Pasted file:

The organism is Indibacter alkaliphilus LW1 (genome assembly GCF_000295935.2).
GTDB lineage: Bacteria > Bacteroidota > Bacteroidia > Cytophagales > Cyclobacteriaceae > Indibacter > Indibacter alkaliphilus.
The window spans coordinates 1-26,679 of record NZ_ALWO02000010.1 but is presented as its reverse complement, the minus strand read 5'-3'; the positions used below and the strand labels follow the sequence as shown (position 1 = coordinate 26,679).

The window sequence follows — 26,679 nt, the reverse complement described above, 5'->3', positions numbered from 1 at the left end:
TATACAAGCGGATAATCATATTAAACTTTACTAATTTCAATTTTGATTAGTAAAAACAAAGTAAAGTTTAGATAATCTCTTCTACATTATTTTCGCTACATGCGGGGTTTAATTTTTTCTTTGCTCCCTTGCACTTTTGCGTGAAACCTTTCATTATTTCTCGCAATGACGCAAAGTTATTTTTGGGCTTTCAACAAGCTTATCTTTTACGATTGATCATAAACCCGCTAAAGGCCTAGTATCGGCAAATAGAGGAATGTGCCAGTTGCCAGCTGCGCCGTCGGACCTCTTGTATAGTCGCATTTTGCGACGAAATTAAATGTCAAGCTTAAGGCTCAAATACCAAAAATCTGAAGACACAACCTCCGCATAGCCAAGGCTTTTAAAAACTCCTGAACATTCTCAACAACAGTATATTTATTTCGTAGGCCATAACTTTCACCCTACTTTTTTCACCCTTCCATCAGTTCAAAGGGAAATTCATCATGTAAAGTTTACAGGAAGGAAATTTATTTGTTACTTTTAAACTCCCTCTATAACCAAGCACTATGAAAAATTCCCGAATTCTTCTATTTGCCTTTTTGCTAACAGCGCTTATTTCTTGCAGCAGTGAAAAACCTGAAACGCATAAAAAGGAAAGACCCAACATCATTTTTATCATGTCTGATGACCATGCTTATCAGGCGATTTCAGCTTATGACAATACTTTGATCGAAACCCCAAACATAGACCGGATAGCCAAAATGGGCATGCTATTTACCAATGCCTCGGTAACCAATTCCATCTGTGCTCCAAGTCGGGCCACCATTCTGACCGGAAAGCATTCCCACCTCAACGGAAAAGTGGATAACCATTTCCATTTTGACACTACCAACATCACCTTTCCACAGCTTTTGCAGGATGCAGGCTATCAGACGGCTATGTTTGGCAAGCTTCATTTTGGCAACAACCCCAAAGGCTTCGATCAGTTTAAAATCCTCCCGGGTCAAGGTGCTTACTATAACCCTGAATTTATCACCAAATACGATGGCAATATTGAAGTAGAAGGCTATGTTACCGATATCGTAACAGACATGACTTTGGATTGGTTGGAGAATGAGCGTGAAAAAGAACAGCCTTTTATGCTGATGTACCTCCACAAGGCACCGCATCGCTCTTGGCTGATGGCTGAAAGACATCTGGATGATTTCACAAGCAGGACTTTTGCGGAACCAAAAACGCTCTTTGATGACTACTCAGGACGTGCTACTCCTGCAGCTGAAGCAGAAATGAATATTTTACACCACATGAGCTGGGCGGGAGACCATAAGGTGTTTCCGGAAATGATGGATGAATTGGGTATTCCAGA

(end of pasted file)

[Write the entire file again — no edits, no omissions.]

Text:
The organism is Indibacter alkaliphilus LW1 (genome assembly GCF_000295935.2).
GTDB lineage: Bacteria > Bacteroidota > Bacteroidia > Cytophagales > Cyclobacteriaceae > Indibacter > Indibacter alkaliphilus.
The window spans coordinates 1-26,679 of record NZ_ALWO02000010.1 but is presented as its reverse complement, the minus strand read 5'-3'; the positions used below and the strand labels follow the sequence as shown (position 1 = coordinate 26,679).

The window sequence follows — 26,679 nt, the reverse complement described above, 5'->3', positions numbered from 1 at the left end:
TATACAAGCGGATAATCATATTAAACTTTACTAATTTCAATTTTGATTAGTAAAAACAAAGTAAAGTTTAGATAATCTCTTCTACATTATTTTCGCTACATGCGGGGTTTAATTTTTTCTTTGCTCCCTTGCACTTTTGCGTGAAACCTTTCATTATTTCTCGCAATGACGCAAAGTTATTTTTGGGCTTTCAACAAGCTTATCTTTTACGATTGATCATAAACCCGCTAAAGGCCTAGTATCGGCAAATAGAGGAATGTGCCAGTTGCCAGCTGCGCCGTCGGACCTCTTGTATAGTCGCATTTTGCGACGAAATTAAATGTCAAGCTTAAGGCTCAAATACCAAAAATCTGAAGACACAACCTCCGCATAGCCAAGGCTTTTAAAAACTCCTGAACATTCTCAACAACAGTATATTTATTTCGTAGGCCATAACTTTCACCCTACTTTTTTCACCCTTCCATCAGTTCAAAGGGAAATTCATCATGTAAAGTTTACAGGAAGGAAATTTATTTGTTACTTTTAAACTCCCTCTATAACCAAGCACTATGAAAAATTCCCGAATTCTTCTATTTGCCTTTTTGCTAACAGCGCTTATTTCTTGCAGCAGTGAAAAACCTGAAACGCATAAAAAGGAAAGACCCAACATCATTTTTATCATGTCTGATGACCATGCTTATCAGGCGATTTCAGCTTATGACAATACTTTGATCGAAACCCCAAACATAGACCGGATAGCCAAAATGGGCATGCTATTTACCAATGCCTCGGTAACCAATTCCATCTGTGCTCCAAGTCGGGCCACCATTCTGACCGGAAAGCATTCCCACCTCAACGGAAAAGTGGATAACCATTTCCATTTTGACACTACCAACATCACCTTTCCACAGCTTTTGCAGGATGCAGGCTATCAGACGGCTATGTTTGGCAAGCTTCATTTTGGCAACAACCCCAAAGGCTTCGATCAGTTTAAAATCCTCCCGGGTCAAGGTGCTTACTATAACCCTGAATTTATCACCAAATACGATGGCAATATTGAAGTAGAAGGCTATGTTACCGATATCGTAACAGACATGACTTTGGATTGGTTGGAGAATGAGCGTGAAAAAGAACAGCCTTTTATGCTGATGTACCTCCACAAGGCACCGCATCGCTCTTGGCTGATGGCTGAAAGACATCTGGATGATTTCACAAGCAGGACTTTTGCGGAACCAAAAACGCTCTTTGATGACTACTCAGGACGTGCTACTCCTGCAGCTGAAGCAGAAATGAATATTTTACACCACATGAGCTGGGCGGGAGACCATAAGGTGTTTCCGGAAATGATGGATGAATTGGGTATTCCAGA